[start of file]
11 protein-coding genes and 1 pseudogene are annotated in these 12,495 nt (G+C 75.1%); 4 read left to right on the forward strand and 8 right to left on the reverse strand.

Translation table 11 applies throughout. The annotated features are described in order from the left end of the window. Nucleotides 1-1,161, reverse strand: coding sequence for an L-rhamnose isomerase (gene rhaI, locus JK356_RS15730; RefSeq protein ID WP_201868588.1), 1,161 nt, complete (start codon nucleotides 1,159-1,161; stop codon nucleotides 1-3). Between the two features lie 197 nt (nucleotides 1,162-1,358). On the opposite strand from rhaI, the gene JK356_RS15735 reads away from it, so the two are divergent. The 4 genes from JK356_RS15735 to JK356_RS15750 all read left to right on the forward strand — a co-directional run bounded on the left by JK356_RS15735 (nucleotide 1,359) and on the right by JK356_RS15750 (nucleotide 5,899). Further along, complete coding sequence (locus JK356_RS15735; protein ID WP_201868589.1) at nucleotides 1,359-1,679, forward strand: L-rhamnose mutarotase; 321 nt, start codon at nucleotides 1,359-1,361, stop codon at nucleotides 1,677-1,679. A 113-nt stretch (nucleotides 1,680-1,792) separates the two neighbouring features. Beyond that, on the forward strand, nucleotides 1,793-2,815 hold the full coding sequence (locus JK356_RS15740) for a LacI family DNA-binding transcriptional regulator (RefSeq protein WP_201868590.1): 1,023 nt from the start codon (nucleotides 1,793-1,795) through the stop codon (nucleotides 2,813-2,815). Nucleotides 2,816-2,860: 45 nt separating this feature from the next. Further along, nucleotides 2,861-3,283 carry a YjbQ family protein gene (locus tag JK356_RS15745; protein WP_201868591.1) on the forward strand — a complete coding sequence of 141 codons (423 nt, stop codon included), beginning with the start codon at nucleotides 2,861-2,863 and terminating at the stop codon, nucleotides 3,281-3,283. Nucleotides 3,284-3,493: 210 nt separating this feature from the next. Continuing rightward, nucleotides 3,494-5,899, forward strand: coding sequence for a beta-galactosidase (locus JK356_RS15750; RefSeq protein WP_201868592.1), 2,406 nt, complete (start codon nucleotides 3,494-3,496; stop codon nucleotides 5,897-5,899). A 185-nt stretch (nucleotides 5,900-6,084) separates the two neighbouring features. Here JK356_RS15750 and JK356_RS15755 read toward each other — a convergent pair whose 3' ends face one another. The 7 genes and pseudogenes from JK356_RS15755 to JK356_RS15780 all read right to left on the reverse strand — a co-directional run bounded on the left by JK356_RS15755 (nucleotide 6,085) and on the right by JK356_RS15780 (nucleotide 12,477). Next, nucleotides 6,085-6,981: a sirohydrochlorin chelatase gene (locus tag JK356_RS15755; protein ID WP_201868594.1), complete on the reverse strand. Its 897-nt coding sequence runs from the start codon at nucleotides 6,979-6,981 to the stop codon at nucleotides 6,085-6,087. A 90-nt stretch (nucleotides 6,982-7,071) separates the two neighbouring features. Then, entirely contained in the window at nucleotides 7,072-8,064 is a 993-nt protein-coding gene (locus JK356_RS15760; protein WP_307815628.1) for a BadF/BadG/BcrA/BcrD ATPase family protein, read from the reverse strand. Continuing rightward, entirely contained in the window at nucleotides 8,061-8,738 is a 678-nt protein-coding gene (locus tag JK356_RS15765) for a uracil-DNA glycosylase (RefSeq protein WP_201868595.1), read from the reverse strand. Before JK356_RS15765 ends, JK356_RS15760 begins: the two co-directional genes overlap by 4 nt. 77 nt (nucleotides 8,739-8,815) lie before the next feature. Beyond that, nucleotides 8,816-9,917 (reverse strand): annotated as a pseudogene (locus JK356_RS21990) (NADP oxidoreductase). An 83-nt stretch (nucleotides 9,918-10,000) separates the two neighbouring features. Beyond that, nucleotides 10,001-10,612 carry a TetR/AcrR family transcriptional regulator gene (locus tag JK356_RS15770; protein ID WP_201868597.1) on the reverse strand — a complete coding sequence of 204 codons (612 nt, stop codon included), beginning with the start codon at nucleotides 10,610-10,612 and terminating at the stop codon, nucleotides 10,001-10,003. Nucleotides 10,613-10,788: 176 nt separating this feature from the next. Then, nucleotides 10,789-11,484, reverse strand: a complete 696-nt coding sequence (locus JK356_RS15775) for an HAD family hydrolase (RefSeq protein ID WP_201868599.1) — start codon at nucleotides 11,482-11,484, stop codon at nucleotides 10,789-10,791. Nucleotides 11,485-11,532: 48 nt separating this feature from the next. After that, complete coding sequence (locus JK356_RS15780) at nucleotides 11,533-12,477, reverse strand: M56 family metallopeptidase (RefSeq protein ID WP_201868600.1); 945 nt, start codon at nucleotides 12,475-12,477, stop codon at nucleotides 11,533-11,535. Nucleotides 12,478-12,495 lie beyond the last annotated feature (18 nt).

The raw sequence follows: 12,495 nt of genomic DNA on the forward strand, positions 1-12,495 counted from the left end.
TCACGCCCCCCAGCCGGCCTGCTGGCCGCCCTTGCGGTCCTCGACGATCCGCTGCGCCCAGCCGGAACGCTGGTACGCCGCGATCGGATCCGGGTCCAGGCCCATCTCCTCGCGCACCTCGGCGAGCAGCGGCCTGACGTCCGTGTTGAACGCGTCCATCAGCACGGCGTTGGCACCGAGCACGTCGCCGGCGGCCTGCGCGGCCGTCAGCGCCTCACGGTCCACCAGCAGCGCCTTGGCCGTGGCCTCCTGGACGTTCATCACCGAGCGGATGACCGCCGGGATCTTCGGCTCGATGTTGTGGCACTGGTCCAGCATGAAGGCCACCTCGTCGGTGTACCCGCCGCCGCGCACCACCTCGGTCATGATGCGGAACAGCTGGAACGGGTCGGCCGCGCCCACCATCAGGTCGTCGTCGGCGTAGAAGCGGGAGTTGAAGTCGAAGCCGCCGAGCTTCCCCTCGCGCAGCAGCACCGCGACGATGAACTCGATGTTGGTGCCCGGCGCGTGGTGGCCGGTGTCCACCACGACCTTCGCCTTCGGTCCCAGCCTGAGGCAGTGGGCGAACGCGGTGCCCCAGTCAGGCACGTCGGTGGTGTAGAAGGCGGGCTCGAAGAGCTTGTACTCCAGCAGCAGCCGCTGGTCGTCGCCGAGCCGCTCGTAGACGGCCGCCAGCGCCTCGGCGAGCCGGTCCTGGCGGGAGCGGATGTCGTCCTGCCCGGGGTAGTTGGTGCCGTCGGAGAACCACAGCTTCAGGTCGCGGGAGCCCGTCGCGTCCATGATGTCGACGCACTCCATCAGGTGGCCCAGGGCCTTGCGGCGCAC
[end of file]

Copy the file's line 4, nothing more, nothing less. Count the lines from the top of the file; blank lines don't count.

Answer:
TCACGCCCCCCAGCCGGCCTGCTGGCCGCCCTTGCGGTCCTCGACGATCCGCTGCGCCCAGCCGGAACGCTGGTACGCCGCGATCGGATCCGGGTCCAGGCCCATCTCCTCGCGCACCTCGGCGAGCAGCGGCCTGACGTCCGTGTTGAACGCGTCCATCAGCACGGCGTTGGCACCGAGCACGTCGCCGGCGGCCTGCGCGGCCGTCAGCGCCTCACGGTCCACCAGCAGCGCCTTGGCCGTGGCCTCCTGGACGTTCATCACCGAGCGGATGACCGCCGGGATCTTCGGCTCGATGTTGTGGCACTGGTCCAGCATGAAGGCCACCTCGTCGGTGTACCCGCCGCCGCGCACCACCTCGGTCATGATGCGGAACAGCTGGAACGGGTCGGCCGCGCCCACCATCAGGTCGTCGTCGGCGTAGAAGCGGGAGTTGAAGTCGAAGCCGCCGAGCTTCCCCTCGCGCAGCAGCACCGCGACGATGAACTCGATGTTGGTGCCCGGCGCGTGGTGGCCGGTGTCCACCACGACCTTCGCCTTCGGTCCCAGCCTGAGGCAGTGGGCGAACGCGGTGCCCCAGTCAGGCACGTCGGTGGTGTAGAAGGCGGGCTCGAAGAGCTTGTACTCCAGCAGCAGCCGCTGGTCGTCGCCGAGCCGCTCGTAGACGGCCGCCAGCGCCTCGGCGAGCCGGTCCTGGCGGGAGCGGATGTCGTCCTGCCCGGGGTAGTTGGTGCCGTCGGAGAACCACAGCTTCAGGTCGCGGGAGCCCGTCGCGTCCATGATGTCGACGCACTCCATCAGGTGGCCCAGGGCCTTGCGGCGCAC